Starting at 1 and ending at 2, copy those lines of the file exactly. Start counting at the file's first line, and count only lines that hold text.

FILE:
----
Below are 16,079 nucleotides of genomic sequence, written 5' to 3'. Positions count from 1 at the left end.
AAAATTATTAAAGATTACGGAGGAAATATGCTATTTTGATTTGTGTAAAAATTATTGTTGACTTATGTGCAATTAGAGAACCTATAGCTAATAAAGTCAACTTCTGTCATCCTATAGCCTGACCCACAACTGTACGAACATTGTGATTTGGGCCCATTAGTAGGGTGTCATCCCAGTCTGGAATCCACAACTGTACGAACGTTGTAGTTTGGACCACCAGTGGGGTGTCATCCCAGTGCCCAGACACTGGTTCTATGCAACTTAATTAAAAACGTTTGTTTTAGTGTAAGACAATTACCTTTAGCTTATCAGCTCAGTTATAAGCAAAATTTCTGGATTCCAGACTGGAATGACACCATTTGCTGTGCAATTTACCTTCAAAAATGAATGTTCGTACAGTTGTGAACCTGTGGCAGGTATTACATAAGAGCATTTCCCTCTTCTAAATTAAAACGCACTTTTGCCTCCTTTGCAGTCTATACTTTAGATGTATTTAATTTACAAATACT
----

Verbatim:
Below are 16,079 nucleotides of genomic sequence, written 5' to 3'. Positions count from 1 at the left end.
AAAATTATTAAAGATTACGGAGGAAATATGCTATTTTGATTTGTGTAAAAATTATTGTTGACTTATGTGCAATTAGAGAACCTATAGCTAATAAAGTCAACTTCTGTCATCCTATAGCCTGACCCACAACTGTACGAACATTGTGATTTGGGCCCATTAGTAGGGTGTCATCCCAGTCTGGAATCCACAACTGTACGAACGTTGTAGTTTGGACCACCAGTGGGGTGTCATCCCAGTGCCCAGACACTGGTTCTATGCAACTTAATTAAAAACGTTTGTTTTAGTGTAAGACAATTACCTTTAGCTTATCAGCTCAGTTATAAGCAAAATTTCTGGATTCCAGACTGGAATGACACCATTTGCTGTGCAATTTACCTTCAAAAATGAATGTTCGTACAGTTGTGAACCTGTGGCAGGTATTACATAAGAGCATTTCCCTCTTCTAAATTAAAACGCACTTTTGCCTCCTTTGCAGTCTATACTTTAGATGTATTTAATTTACAAATACT